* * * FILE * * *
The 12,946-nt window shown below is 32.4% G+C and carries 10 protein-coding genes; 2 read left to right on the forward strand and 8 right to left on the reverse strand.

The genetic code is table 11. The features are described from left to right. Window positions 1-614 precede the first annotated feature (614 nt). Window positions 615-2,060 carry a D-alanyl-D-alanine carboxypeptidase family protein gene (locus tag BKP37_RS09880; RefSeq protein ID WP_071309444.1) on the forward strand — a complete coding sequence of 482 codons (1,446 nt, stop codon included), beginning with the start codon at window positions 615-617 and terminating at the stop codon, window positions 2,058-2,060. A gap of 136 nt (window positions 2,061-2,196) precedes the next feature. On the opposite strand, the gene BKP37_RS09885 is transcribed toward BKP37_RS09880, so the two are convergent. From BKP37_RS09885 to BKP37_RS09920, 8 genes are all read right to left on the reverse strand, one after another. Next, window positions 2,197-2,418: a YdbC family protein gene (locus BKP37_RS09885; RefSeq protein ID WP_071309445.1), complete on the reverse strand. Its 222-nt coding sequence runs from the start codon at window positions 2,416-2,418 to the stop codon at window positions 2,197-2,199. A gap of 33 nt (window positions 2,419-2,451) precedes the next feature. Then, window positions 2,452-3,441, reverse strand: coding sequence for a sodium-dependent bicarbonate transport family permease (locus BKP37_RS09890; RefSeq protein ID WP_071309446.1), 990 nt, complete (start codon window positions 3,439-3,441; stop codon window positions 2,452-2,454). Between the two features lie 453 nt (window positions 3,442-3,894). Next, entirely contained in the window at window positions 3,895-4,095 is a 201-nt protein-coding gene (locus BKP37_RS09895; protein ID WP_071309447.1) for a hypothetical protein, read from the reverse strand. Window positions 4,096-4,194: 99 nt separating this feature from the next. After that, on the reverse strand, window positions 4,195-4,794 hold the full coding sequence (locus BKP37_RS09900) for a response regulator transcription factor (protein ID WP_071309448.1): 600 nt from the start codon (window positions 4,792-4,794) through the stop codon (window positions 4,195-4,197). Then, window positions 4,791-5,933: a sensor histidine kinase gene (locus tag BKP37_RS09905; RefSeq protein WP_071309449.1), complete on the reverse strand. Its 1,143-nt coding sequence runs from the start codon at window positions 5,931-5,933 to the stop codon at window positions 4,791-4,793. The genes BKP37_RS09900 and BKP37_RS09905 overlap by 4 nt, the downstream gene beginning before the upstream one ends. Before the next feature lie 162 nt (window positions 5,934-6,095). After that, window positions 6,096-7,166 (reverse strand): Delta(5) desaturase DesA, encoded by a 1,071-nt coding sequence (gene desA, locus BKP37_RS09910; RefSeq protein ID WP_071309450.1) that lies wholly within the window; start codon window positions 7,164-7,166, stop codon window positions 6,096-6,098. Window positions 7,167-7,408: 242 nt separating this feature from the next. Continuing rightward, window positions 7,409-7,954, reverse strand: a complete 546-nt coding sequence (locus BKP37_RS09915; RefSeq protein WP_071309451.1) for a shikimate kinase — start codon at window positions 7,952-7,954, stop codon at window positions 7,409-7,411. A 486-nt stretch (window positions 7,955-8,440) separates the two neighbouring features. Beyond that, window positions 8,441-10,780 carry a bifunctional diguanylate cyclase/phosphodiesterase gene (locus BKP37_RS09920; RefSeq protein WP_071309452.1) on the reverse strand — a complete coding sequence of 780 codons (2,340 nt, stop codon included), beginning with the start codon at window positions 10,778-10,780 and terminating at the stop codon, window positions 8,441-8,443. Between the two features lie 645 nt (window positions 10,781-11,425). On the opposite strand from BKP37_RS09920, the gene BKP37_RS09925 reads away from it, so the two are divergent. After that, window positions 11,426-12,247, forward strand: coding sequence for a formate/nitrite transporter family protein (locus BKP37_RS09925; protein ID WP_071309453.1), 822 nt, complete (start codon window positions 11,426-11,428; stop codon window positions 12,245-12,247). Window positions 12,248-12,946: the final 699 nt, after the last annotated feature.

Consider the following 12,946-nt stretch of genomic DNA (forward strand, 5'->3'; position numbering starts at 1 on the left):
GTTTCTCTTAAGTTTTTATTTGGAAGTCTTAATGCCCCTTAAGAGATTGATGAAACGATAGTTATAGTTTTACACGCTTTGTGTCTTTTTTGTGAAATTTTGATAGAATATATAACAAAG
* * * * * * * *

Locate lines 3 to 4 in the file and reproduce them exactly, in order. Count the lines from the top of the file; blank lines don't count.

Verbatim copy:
Consider the following 12,946-nt stretch of genomic DNA (forward strand, 5'->3'; position numbering starts at 1 on the left):
GTTTCTCTTAAGTTTTTATTTGGAAGTCTTAATGCCCCTTAAGAGATTGATGAAACGATAGTTATAGTTTTACACGCTTTGTGTCTTTTTTGTGAAATTTTGATAGAATATATAACAAAG